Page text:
Hakoda had been scanning the horizon for any signs of a flying bison ever since Sokka had left with the Avatar to save Katara. Given the unnatural silence of the Fire Nation in the last days, he had a lot of time to do just that. But it seemed now that his patience had paid off, as a large shadow appeared at the horizon, rapidly growing to the distinct shape of a sky bison. Hakoda quickly signaled the ships to return to the shore.

 

As they grew closer the Water Tribe chief scrutinized the people that were sitting on Appa’s back. Sokka must have been stirring because he jumped down first, followed by a young man dressed in fancy robes who jumped clumsily off and an animal that looked like a platypus bear. Behind them appeared a young woman whose hair caught Hakoda’s eye because of their unnaturally bright red color. She landed much more gracefully than the two young men and turned to make a signal to those still sitting on the back. An Earth Kingdom girl roughly the age of the Avatar, jumped to the ground and made relatively large platform of earth rise to Appa’s back level. Hakoda guessed she was Toph, the little earthbender Sokka had told him about. The chief couldn’t help but feel a little worried seeing neither the Avatar nor his daughter. Katara stood up then and walked to the platform. Another young man stood behind her, the limp body of a younger boy in his hands. As he handed him over to Katara Hakoda caught a glimpse of yellow. The Avatar. Feeling more alarmed than he had felt in a long time the Water Tribe chief shouted to his men to make the ship go faster.

 

By the time the ships reached the shore, the children were already halfway through making camp. A tent had been set and Katara had disappeared inside with Aang. Toph had set her own earth tent while Zuko, Sokka and Lia were saying goodbye the Earth King. Finally Zuko decided to break the silence.

“Do you think Aang will be okay?” he asked Lia hesitantly. She gave him a grave smile.

“I hope so,” she said. “But I have a feeling that his connection with the Universe is broken. I can’t sense him in the Spirit World.” Sokka looked at her confused.

“But that’s good right?” he asked. “I mean if you felt him there wouldn’t he be considered… I don’t know. Dead?” he gulped audibly thinking of the prospect. Lia opened her mouth to answer him but closed it again as the Water Tribesmen with Hakoda on the lead approached them. Unconsciously she drew closer to Zuko.

 

Sokka turned to see what had made her look uneasy all of a sudden and his face brightened with a smile.

“Dad!” he exclaimed as he rushed towards the man. Hakoda smiled at his son and hugged him briefly.

“I’m glad to see you managed to find Katara,” he said Glancing at the rest of the teens he asked his son: “Won’t you introduce me to your friends?”

“Of course!” Sokka beamed. He dragged Toph forward. “This is Toph.” The little girl yanked her shoulder free.

“Greatest earthbender of the world at your service,” she said with a small, mocking bow. “Can I go now Snoozles?” Sokka’s face turned red at the mention of his nickname and the laughs it got out of the men.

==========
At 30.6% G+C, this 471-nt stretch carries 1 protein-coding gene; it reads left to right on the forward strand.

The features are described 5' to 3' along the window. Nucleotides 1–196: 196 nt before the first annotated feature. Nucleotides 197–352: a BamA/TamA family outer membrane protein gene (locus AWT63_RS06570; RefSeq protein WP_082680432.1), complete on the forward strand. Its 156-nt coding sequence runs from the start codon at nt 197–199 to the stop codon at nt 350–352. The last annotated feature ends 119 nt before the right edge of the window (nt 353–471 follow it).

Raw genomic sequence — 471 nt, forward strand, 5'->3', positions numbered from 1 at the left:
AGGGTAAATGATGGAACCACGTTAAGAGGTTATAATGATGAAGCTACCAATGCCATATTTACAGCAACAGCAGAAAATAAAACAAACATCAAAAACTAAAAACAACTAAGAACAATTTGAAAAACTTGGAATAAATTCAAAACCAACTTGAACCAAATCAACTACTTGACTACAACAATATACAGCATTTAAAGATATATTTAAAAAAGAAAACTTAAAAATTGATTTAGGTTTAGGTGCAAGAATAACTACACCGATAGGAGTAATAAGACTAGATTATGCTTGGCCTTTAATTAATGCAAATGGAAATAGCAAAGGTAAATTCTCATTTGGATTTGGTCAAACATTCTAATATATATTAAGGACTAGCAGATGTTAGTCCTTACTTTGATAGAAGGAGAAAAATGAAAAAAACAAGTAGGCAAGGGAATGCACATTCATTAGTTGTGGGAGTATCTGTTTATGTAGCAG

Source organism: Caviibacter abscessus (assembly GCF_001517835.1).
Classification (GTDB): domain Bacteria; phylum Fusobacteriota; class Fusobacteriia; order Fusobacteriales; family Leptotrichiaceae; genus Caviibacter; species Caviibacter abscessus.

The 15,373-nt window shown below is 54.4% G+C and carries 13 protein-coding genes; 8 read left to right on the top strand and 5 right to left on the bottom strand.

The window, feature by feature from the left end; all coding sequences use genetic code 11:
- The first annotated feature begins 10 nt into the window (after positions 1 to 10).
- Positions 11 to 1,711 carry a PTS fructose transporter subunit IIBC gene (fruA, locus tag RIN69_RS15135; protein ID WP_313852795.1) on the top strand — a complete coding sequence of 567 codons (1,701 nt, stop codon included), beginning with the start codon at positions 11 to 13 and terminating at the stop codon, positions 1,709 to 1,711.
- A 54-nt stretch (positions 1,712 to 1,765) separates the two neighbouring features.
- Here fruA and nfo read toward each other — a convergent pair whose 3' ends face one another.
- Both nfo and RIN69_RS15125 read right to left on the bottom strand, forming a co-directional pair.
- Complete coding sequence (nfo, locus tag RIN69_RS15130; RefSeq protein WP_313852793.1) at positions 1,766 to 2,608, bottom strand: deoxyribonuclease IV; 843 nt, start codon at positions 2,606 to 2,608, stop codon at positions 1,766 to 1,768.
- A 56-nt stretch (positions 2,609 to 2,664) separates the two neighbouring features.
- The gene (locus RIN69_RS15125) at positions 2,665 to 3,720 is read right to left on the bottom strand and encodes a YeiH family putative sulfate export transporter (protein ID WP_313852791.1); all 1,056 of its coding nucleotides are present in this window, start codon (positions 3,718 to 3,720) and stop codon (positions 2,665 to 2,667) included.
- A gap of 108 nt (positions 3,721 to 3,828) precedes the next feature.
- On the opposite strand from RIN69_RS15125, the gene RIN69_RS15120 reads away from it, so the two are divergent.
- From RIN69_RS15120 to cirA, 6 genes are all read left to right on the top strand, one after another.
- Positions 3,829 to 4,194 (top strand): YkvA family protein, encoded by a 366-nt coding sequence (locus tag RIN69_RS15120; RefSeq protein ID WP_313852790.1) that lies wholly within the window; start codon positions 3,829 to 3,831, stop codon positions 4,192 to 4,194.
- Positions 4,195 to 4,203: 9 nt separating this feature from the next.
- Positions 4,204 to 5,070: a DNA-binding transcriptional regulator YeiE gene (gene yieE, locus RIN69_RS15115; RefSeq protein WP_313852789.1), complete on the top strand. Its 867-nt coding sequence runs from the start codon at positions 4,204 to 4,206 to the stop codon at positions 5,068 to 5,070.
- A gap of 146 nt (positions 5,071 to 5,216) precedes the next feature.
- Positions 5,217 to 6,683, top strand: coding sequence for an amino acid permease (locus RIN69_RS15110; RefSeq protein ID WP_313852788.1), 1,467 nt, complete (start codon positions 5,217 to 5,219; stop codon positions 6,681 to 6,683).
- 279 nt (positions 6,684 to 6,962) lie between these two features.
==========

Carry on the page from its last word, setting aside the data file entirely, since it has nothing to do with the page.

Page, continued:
“And these are Lia and Zuko,” he said annoyed, gesturing at their general direction. Lia merely waved at Hakoda but Zuko approached him, giving a small bow to the man. It wasn’t just that he was the Chief of the Southern Water Tribe. He also happened to be his girlfriend’s father.

 

It took the sharp intakes of breath from the man to realize his stupid mistake. He had bowed, out of habit, Fire-Nation style. After a short tense silence Hakoda decided to speak.

“I hope there is a good reason that the prince of the Fire Nation is traveling with you,” he told Sokka in a disapproving way. His son frowned and opened his mouth to retort when Katara’s cold voice was heard.

“Because he is on our side,” she said, pointedly standing next to him. Her face was worn and she was tired from the multiple healings Aang’s condition required, but it only served to strengthen her glare. “Besides,” she continued turning her back to her astonished father, “as soon as Aang masters earthbending he will need a firebending teacher.”

 

After a quick lunch, which Lia had prepared, having all but ordered Katara to rest, and a quick description of what had happened in Ba Sing Se, Hakoda brought a map and together with Sokka they were trying to figure what their next move would be.

“We need to leave here,” the chief insisted, “There’s no point in staying. The Fire Nation is bound to send ships this way. It’s the fastest route to Ba Sing Se.” Sokka nodded.

“Zuko!” he called. Hakoda frowned. He didn’t trust the young firebender, despite the fact that he had turned his back to his family to help the Avatar. As soon as he sat next to him, Sokka asked: “How long do you think we have until the Fire Nation knocks on our door?”

“The Western fleet controls a lot of ports nearby,” Zuko said thoughtfully. “I think we would have a week at most until they arrive at the bay. Knowing Azula she will probably demand the presence of the entire fleet to support the occupation, if only to show off.” Sokka’s hopeful expression fell.

“We can’t pass unnoticed through the entire fleet!” he whined. Zuko seemed deep in thought.

“We don’t have to,” he said finally. Raising a hand to silence any questions he continued. “We can take over a ship, preferably one of the last of the fleet and use it as a disguise.” Hakoda looked at him doubtful.